“There are no roads, I have to take a taxi far to buy a kilogram of sugar,” explained a frustrated woman at a market in Kairouan, a town a few hours south of the capital Tunis.
“Price is going up! The poor can no longer afford to pay. It’s like the world is on fire,” another woman explained as she opened her purse to pay for a bag of tomatoes, huddled together on a roadside wooden cart.
Nodding in agreement, the counter owner took her money and made a surprising, if discreet, plea. “Please, make it easier for us to migrate across the sea, so we can leave,” he said.
Although the elderly customer scoffed at the idea – “He wants to drown! It wants to drown! ” – for many young Tunisians, leaving the country in search of work and security is a frequent topic of conversation.
This happens despite the fact that thousands of people have died trying to cross the Central Mediterranean Sea from North African countries to Europe in recent years in unsafe boats and media reports. often reported on another missing person – or a family – at sea.
“I think what the crisis in Ukraine has caused again, is the difficult choices that people have to make every day, because of the people who were forced to leave their homes, the people who were forced to leave the land. their country, do not take that decision lightly,” said Safa Msehli, a spokesman for the International Organization for Migration (International Organization for Migration).IOM).
For many Tunisians, sourcing basic staples remains a challenge, even though more than 85,000 tonnes of Ukrainian wheat have arrived at Tunisian ports in the two months since Black Sea Grains Initiative has begun to act, its Joint Coordination Center in Odesa, said on Thursday.
The agreement has been described as a “lighthouse of hope” of the UN Secretary General António Guterres at the signing ceremony of the Black Sea Grains Initiative on July 27 in Istanbul, with representatives of Russia and Ukraine.
Since August 1, 240 ships have departed from Ukrainian ports with about 5.4 million tons of grain and other food.
At a giant factory in the Tunisian capital, there was plenty of flour, as workers stood under conveyor belts transporting a seemingly endless supply of tapioca, packed into large, heavy plastic sacks.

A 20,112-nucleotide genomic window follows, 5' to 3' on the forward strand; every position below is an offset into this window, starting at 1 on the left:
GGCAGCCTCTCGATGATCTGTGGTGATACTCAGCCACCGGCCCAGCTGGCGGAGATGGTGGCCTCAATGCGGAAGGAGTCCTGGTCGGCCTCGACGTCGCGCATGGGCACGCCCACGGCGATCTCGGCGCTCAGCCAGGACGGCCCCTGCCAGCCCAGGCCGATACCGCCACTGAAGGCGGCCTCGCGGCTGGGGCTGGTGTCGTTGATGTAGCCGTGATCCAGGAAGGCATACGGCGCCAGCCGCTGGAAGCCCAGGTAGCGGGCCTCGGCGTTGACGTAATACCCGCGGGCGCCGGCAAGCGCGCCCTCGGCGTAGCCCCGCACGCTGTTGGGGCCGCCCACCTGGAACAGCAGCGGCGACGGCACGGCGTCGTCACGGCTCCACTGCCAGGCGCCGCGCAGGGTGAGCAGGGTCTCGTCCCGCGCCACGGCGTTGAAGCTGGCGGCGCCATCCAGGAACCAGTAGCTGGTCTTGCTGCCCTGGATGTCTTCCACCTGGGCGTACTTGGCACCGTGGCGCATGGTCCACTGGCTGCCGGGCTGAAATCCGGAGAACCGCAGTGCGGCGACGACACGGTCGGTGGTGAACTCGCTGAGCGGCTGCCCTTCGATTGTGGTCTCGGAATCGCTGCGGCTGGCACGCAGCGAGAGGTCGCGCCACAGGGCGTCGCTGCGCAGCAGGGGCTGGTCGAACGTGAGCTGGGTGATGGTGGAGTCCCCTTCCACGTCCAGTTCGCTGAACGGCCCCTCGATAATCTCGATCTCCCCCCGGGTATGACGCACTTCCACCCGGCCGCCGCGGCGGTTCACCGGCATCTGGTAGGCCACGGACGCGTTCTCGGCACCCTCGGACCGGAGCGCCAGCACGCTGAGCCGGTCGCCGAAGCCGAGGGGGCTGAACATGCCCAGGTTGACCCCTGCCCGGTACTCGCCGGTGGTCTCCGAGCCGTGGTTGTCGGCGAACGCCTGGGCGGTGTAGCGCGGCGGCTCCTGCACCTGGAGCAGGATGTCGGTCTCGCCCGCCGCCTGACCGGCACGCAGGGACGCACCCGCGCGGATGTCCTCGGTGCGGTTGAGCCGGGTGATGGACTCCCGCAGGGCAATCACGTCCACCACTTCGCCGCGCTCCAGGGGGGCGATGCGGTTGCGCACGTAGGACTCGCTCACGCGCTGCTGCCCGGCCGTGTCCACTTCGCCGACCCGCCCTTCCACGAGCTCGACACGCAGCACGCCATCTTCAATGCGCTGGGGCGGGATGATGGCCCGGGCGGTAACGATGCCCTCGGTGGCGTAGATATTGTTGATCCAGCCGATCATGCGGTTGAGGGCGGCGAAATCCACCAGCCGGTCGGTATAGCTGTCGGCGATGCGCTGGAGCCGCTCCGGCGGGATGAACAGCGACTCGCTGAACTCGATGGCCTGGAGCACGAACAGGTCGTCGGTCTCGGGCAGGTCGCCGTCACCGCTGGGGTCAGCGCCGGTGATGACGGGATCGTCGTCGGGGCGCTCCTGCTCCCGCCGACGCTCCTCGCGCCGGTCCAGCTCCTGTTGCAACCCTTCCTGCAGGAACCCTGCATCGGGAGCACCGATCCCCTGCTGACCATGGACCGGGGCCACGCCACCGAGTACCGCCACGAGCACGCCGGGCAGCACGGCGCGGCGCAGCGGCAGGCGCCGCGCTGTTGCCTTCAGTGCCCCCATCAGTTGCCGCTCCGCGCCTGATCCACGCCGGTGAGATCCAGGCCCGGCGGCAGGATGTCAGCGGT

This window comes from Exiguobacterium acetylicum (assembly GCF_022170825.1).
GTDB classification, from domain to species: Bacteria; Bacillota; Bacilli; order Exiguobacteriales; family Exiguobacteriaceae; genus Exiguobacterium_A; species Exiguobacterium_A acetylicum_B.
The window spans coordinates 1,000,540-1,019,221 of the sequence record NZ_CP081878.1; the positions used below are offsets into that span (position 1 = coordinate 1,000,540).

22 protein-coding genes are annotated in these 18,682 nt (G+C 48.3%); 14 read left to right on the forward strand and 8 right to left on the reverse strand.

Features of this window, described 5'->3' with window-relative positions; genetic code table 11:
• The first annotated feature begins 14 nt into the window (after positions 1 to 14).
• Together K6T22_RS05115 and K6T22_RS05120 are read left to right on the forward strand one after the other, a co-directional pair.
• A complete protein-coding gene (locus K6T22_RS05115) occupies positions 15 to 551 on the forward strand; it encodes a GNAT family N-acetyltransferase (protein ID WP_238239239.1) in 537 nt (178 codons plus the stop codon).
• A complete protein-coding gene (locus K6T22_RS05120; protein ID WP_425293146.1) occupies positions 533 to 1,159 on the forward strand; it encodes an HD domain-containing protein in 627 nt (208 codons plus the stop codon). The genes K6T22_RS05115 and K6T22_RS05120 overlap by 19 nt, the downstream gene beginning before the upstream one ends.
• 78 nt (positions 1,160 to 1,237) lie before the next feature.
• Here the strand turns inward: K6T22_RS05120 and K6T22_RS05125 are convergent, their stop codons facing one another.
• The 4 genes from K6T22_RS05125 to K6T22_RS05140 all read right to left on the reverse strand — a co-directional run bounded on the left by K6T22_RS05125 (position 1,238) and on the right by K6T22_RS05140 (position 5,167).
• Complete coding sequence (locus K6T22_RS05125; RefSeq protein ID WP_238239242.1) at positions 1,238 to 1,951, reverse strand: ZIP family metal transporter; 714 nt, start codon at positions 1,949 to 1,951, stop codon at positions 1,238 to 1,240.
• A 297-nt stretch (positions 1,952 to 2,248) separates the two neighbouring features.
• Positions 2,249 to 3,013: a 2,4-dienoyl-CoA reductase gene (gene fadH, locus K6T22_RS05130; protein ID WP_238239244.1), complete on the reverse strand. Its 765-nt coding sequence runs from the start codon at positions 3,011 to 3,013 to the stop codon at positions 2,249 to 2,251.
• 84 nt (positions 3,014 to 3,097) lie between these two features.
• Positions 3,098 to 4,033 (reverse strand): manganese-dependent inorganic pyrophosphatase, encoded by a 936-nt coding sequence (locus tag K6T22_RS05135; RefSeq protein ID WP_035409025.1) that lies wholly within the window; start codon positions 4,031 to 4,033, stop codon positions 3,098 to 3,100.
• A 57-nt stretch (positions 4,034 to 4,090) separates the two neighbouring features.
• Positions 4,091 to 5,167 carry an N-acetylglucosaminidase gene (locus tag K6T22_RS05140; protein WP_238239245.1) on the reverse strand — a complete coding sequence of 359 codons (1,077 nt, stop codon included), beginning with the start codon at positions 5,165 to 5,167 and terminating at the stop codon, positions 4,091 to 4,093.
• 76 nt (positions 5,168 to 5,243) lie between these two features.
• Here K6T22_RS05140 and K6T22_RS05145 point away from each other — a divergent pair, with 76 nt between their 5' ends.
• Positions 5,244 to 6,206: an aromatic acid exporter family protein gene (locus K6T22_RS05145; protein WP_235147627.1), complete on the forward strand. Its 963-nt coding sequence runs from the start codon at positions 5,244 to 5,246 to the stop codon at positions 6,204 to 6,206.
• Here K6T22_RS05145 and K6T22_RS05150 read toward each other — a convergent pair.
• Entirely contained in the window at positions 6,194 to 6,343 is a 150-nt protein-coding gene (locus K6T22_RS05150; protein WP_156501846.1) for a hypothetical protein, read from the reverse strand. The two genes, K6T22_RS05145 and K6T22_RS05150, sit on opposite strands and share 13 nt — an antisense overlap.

As the bags began to fall, the men took them one by one and loaded them into a large flatbed truck until the bags were full, their faces covered with fine white flour.
The background is industrious, but the factory isn’t nearly as busy as it should be, thanks in no small part to the impact of the Ukraine conflict on the cut in grain exports from the Black Sea, and its role in emphasizing existing economic uncertainty.
Redissi Radhouane, factory manager at La Compagnie Tunisienne de Semoulerie. “When we searched for wheat, we didn’t find anything. Wheat is not as much as it used to be.”
‘It’s like hunting without ammo’
At a wholesale store in Mornag, a town on the outskirts of Tunis, customer Samia Zwabi knows all about stock shortages and soaring prices.
She explained to United Nations News that she has to take out a loan or purchase credit for her groceries, assuming she can find them in the first place. Like many parents, the start of the school year is an extra concern.
“We are working at half capacity,” says Samia Zwabi, whose favorite list includes milk, sugar, cooking oils and juices. “When a client comes in, he can’t get all the basics right. The client asked for something that I didn’t have. We have no choice. We need to work to feed our children.”
Recalling that message, wholesaler Walid Khalfawi’s main headache was the lack of cooking oil, as his empty stores showed. Another growing concern is the number of customers paying with credit, he told us, as he waved a thick tangle of handwritten IOUs.